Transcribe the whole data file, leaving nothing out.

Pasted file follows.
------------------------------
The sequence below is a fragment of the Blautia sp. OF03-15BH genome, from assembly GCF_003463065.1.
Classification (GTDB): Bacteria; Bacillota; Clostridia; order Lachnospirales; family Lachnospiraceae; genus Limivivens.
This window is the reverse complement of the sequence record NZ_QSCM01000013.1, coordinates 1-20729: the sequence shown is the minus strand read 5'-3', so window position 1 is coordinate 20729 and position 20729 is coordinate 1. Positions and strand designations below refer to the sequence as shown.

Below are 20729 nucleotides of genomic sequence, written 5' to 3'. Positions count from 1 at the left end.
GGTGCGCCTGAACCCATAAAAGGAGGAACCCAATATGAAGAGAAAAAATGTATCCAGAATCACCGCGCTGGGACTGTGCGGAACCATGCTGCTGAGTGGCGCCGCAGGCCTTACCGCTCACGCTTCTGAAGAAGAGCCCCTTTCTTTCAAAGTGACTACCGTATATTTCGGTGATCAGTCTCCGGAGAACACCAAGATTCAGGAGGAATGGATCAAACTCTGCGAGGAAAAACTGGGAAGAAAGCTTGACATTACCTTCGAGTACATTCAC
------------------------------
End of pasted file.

The sequence below is a fragment of the Blautia sp. OF03-15BH genome, from assembly GCF_003463065.1.
Classification (GTDB): Bacteria; Bacillota; Clostridia; order Lachnospirales; family Lachnospiraceae; genus Limivivens.
This window is the reverse complement of the sequence record NZ_QSCM01000013.1, coordinates 1-20729: the sequence shown is the minus strand read 5'-3', so window position 1 is coordinate 20729 and position 20729 is coordinate 1. Positions and strand designations below refer to the sequence as shown.

Below are 20729 nucleotides of genomic sequence, written 5' to 3'. Positions count from 1 at the left end.
GGTGCGCCTGAACCCATAAAAGGAGGAACCCAATATGAAGAGAAAAAATGTATCCAGAATCACCGCGCTGGGACTGTGCGGAACCATGCTGCTGAGTGGCGCCGCAGGCCTTACCGCTCACGCTTCTGAAGAAGAGCCCCTTTCTTTCAAAGTGACTACCGTATATTTCGGTGATCAGTCTCCGGAGAACACCAAGATTCAGGAGGAATGGATCAAACTCTGCGAGGAAAAACTGGGAAGAAAGCTTGACATTACCTTCGAGTACATTCAC